• For Many, Treadmill Stress Test a Thing of the Past

For Many, Treadmill Stress Test a Thing of the Past

September 7, 2012

Dear Mayo Clinic:

I just read that the treadmill stress test is no longer recommended. What's the reasoning behind this? I've had the test before, and it seems like a good way to find heart problems.


A treadmill stress test can be helpful if a doctor suspects someone has heart problems or if a person is at high risk for heart disease. However, this test is no longer recommended for people at low risk for heart disease who do not have symptoms. For that group, the test is not needed because assessing risk factors such as age, smoking, cholesterol, blood pressure, diabetes and family history has been shown to be nearly as effective in identifying an individual's potential for heart disease.

A treadmill stress test gathers information about how well your heart works as you exercise. Because exercise makes your heart pump harder and faster than it does during most daily activities, the test may be able to reveal problems within your heart that might not be noticeable otherwise.

During the stress test, you walk on a treadmill while an electrocardiogram, or ECG, records the electrical signals that trigger your heartbeats. Before you start, sticky patches — called electrodes — are placed on your chest, legs and arms. They are connected by wires to the ECG machine. A blood pressure cuff is placed on your arm to check your blood pressure during the test.

You start slowly. As the test progresses, the speed and incline of the treadmill increases. The goal is to have your heart work hard for about eight to 12 minutes to thoroughly monitor its function. You continue exercising until you develop symptoms that do not allow you to continue. Occasionally your doctor may stop the test sooner for other reasons.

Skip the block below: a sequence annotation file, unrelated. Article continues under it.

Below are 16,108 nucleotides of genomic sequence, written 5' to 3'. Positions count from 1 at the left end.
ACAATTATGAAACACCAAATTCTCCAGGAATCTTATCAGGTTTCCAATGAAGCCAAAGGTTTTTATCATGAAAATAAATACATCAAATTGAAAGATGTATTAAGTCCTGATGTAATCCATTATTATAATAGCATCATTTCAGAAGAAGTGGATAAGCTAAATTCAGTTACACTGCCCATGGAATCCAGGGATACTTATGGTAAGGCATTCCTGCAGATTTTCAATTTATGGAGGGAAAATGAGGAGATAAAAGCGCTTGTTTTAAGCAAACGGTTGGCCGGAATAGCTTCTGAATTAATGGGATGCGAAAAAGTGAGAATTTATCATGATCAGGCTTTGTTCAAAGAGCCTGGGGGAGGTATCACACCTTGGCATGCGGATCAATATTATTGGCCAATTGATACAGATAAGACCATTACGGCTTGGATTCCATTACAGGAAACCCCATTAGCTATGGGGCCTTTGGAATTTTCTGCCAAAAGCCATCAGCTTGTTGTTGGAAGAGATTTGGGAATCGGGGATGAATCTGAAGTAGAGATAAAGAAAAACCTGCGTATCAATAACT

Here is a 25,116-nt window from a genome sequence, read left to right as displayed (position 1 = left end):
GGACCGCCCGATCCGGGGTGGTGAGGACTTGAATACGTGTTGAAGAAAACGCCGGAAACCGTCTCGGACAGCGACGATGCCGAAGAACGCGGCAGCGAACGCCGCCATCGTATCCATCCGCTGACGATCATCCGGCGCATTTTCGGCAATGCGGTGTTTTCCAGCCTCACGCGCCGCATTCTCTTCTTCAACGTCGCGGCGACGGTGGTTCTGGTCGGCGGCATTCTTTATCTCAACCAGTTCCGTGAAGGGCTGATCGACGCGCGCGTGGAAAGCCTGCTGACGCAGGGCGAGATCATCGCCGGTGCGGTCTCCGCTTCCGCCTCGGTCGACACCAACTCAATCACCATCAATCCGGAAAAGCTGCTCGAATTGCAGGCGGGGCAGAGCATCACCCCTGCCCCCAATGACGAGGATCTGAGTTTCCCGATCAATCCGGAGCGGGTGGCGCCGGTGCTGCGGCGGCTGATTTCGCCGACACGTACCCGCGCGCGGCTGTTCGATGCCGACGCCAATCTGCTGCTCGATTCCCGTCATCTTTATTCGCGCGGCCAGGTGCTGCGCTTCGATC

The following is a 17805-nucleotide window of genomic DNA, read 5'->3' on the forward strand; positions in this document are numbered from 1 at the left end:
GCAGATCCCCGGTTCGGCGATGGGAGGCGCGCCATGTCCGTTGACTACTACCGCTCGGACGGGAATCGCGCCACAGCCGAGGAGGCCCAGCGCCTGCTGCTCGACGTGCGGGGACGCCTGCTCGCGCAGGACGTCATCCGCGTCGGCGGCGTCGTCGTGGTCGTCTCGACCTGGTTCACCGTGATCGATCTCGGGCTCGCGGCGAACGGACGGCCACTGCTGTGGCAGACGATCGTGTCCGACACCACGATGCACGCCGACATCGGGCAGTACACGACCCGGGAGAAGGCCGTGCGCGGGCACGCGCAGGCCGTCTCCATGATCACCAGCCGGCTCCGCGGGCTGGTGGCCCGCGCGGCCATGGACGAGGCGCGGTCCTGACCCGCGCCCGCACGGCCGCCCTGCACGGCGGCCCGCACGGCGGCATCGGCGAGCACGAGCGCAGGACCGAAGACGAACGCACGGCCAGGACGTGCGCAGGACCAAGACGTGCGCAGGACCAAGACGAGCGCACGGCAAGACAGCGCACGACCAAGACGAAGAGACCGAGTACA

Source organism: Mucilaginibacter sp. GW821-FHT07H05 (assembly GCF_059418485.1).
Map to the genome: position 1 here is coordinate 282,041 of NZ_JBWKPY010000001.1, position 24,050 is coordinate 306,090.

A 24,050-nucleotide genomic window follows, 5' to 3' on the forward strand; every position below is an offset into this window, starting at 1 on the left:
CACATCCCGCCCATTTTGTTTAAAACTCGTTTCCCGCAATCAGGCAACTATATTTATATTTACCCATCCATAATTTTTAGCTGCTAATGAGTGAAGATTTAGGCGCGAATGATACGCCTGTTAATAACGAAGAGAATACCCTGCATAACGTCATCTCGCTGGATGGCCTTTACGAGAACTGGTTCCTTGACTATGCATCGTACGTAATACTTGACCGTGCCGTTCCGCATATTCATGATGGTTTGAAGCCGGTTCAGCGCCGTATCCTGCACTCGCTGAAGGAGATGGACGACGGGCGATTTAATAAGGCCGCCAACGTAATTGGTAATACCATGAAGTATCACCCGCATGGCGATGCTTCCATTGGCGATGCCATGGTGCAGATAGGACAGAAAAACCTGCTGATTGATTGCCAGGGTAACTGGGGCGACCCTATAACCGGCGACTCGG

A common reason doctors use an exercise stress test is to look for coronary artery disease. In this condition, the arteries that deliver blood to the heart muscle are narrowed or completely blocked.  Coronary artery disease is the most common cause of death in the United States. Many patients with coronary artery disease have symptoms, such as shortness of breath or chest discomfort during physical activity. But a large number of people who have this disease do not have any symptoms, and their first sign of a problem is a heart attack.

Because of this, it has been a common practice in the U.S. to screen patients for coronary artery disease during routine physical exams by doing a treadmill stress test. The U.S. Preventive Services Task Force, a group of medical experts from around the country, looked at the evidence of following this practice. They found that for people who are at low risk for coronary artery disease and do not have any symptoms, there is little evidence that a treadmill stress test can accurately predict who will suffer a heart attack.

When used as a screening test in low risk people, the results of the treadmill test are occasionally misleading and can suggest that a problem is present when in fact none exists. Clarifying this issue may require performing more invasive and expensive testing, such as a coronary angiogram — a procedure used to closely examine the heart's arteries.

Instead of a treadmill stress test, talk to your doctor about your risk for coronary artery disease. If your age, family history, cholesterol levels, smoking, blood pressure or other medical conditions point to the possibility that you could develop the disease, you and your doctor can decide on the best way to watch for heart problems over time. In some cases, that could mean eventually doing a treadmill stress test.

For most people at low risk, the best approach is to see your doctor for regularly scheduled checkups, and follow a lifestyle that makes it less likely you will develop heart disease. You should stay active, eat a low-fat diet, control your cholesterol and blood pressure, not smoke, and maintain a healthy weight.

— Todd Miller, M.D., Cardiovascular Diseases, Mayo Clinic, Rochester, Minn.

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